In an area that once was known as ‘Thackley End’, surrounded by modern houses and gardens, there is a small walled plot of land. On the wall is a carved stone, recording that “This place is set apart by William Smith, 1790, for a burying place for his own family for ever”.
J.Horsfall Turner, local historian and writer, described it as
… nearly circular, and the base of the wall is built up to make seats all around. There are about seventeen grave-mounds without gravestones. One grave has rough edgestones without inscription, and another has a table gravestone unlettered, and a third stone is prostrated but may have an inscription on the under side.
This graveyard came to be built because of a decision made by the leaders or members of the local Society of Friends, commonly known as Quakers. It was a decision which nowadays seems inexplicably unfair and unfeeling towards those directly affected at the time.
William and Ann Smith were devout Quakers who lived at Thackley End. They had an only daughter, Lucy Ann. In 1785 she married the son of another established local family, Dr John Rawson. He was the third successive apothecary/surgeon of that name to work in the Thackley and Idle area. But the Rawsons weren’t members of the Society of Friends.
Dr Rawson and Lucy Ann Smith married ‘by licence’ at Calverley Parish Church in March 1785. Calverley was the parish church for a wide area including Idle and Thackley. Parish churches would be made use of by anyone, not just by members of the Church of England, for marriage ceremonies, after the banns had been read and no objections raised. A marriage by licence was uncommon, but could take place for various reasons. For example, the marriage could be arranged quickly, without the delay needed to publish and read the banns; it could be kept secret with the banns not being publicised; or it could simply mean that either or both the bride and groom were dissenters, not members of the established church where the marriage took place.
One obvious reason for needing a quick marriage could have been pregnancy; but John and Lucy’s first child, Martha, wasn’t born until August 1786, so this was unlikely to be the reason.
Members of the Society of Friends would normally be married in a very simple way, as part of one of their regular meetings, as their services were called. This might be held in a licensed meeting room, or sometimes in the open where the members met. However, if a member of the Quakers married a non-Quaker in a church ceremony with a priest they were disowned by the Society. This is what happened in the case of John Rawson and Lucy Ann Smith.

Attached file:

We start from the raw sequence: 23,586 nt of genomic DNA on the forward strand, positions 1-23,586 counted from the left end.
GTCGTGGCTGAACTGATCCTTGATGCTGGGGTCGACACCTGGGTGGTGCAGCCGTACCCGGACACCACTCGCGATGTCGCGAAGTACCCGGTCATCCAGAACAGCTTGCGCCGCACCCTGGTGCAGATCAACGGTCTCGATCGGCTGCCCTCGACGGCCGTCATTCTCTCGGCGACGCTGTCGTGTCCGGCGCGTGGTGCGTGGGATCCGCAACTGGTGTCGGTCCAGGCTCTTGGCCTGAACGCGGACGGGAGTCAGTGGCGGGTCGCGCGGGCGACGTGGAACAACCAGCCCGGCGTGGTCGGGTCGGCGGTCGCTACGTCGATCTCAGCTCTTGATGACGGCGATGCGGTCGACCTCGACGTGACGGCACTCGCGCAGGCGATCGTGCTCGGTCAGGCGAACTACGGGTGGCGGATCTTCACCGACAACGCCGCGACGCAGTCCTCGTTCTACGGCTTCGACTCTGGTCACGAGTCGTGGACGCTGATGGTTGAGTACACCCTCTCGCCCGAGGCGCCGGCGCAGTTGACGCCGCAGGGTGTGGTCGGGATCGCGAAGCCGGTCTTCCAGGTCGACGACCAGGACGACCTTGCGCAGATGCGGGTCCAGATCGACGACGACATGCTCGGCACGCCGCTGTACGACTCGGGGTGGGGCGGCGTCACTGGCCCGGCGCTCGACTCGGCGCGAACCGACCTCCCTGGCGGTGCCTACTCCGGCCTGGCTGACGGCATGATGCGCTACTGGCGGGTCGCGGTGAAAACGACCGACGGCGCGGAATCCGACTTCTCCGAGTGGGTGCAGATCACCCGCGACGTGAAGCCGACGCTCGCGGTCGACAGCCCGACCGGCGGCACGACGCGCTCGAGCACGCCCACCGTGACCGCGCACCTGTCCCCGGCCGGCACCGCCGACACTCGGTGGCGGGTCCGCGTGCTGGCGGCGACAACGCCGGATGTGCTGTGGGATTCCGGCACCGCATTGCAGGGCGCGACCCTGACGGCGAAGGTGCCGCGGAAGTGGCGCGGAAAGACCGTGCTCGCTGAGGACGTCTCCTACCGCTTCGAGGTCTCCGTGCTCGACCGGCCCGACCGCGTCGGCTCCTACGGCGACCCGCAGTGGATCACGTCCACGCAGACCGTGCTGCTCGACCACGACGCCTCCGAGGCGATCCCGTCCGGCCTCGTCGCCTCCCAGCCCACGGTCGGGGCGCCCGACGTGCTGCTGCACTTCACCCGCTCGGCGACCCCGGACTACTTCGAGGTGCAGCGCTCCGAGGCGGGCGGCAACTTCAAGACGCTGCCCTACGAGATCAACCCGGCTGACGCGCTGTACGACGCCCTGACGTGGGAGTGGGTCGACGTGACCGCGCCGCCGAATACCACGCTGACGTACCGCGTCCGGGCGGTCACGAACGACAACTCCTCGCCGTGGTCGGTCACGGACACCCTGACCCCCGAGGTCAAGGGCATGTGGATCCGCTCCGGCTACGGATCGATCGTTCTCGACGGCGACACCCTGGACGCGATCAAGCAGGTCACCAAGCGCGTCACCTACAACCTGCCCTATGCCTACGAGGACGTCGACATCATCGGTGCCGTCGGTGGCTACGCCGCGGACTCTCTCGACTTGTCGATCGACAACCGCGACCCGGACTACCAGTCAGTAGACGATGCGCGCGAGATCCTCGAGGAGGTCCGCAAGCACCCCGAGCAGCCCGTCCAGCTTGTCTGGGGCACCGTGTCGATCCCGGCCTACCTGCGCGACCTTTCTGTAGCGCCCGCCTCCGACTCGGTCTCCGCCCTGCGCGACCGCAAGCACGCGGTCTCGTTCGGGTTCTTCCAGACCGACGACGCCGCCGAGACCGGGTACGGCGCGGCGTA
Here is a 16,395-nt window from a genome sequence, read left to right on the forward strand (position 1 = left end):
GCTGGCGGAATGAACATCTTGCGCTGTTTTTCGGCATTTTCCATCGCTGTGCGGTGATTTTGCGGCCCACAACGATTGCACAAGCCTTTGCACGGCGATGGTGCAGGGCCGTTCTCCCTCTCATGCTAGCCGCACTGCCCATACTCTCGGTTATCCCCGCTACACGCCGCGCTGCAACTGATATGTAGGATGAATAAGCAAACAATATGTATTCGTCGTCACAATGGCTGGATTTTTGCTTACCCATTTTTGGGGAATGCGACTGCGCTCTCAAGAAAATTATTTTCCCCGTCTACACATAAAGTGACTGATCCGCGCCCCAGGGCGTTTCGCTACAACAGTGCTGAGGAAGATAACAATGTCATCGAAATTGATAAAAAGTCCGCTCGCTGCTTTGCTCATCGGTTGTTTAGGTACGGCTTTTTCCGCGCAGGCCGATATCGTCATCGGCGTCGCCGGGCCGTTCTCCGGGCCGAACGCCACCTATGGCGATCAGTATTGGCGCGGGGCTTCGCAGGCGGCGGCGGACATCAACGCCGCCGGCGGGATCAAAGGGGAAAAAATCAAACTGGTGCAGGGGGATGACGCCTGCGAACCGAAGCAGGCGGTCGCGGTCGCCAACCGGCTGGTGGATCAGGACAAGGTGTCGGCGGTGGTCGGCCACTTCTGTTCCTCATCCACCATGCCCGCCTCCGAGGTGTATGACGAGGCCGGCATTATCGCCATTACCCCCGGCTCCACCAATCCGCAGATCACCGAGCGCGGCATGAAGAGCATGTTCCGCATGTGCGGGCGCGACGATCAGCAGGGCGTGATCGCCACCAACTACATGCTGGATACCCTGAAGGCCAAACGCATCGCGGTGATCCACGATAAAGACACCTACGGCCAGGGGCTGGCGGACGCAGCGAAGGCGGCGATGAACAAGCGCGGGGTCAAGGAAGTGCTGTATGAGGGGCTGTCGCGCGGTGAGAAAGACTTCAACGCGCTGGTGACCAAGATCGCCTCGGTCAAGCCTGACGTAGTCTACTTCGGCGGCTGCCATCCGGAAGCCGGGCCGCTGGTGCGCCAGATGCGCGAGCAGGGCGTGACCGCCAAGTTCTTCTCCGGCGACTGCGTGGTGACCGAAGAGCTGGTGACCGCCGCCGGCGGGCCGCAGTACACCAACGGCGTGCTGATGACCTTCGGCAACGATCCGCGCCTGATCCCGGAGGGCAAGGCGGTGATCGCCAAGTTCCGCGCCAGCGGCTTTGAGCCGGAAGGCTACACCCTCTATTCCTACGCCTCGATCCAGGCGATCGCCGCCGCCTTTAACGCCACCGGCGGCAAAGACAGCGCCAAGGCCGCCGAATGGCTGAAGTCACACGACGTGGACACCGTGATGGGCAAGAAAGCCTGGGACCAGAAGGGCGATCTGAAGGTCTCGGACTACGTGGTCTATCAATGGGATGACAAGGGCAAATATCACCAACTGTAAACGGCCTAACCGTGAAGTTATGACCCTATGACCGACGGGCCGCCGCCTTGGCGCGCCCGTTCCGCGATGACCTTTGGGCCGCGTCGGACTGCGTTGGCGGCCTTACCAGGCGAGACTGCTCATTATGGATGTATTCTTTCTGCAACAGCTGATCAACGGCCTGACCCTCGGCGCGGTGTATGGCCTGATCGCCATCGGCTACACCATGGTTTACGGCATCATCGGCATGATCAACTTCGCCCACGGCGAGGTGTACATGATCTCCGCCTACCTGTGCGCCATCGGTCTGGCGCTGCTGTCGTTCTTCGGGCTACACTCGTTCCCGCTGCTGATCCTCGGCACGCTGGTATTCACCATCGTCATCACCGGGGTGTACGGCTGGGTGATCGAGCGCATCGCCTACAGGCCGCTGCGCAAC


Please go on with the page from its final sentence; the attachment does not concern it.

The first son of the couple was William Smith Rawson, but sadly he died aged 1 year, in 1789. The local Quakers refused to let the infant be buried in their Idle Burial Ground because his parents had been married by a Protestant priest and in addition his father, Dr John Rawson, was not a Quaker, which meant that his mother, Lucy, was disowned by the Quakers.
It is difficult to appreciate why the one-year-old infant of the Rawsons could not be buried in the official Quaker graveyard at Idle without understanding the history of the Quakers. But it seems probable that the Society of Friends group in Idle might have been determined to keep strictly to their rules, which had become an important part of their beliefs and way of life because of their past experiences. In the not too distant past the Friends had been subject to suppression and unfair treatments, such as having their possessions confiscated, and being imprisoned, for not attending the established church. At a court session at Wakefield in 1661, Zachary Udall (Yewdall), and Ephraim Sandall, both of Idle, were sentenced to imprisonment for præmunire (refusing to take the Oath of Allegiance). Not swearing an oath was a central tenet of Quaker values.. They believed in speaking the truth at all times, so swearing an oath promising to tell the truth in court implied that they were hypocritical. Later, in 1683 many members of the Society of Friends suffered from claims made upon their goods for fines imposed upon them for absence from the national worship. And in 1686 several of the Idle Quakers were fined for holding a conventicle, a secret or unauthorized meeting for religious worship: James Marshall was fined £20, Ephraim Sandall, £20 and John Adcock, 5s.
So, the establishment of the small Thackley burial ground was probably the result of the Friends’ firm rule that stipulated that Quakers could not marry outside their faith and if they did so would be disowned
But this was not the first occasion something similar had happened amongst the Idle Quakers.
When the local historian and journalist William Cudworth explored the Westfield Lane graveyard he noted that the earliest visible inscription on a gravestone was from 1690, commemorating Jeremiah son of Zachary Yewdall of Idle, which was the same year as the date at the entrance. He added that,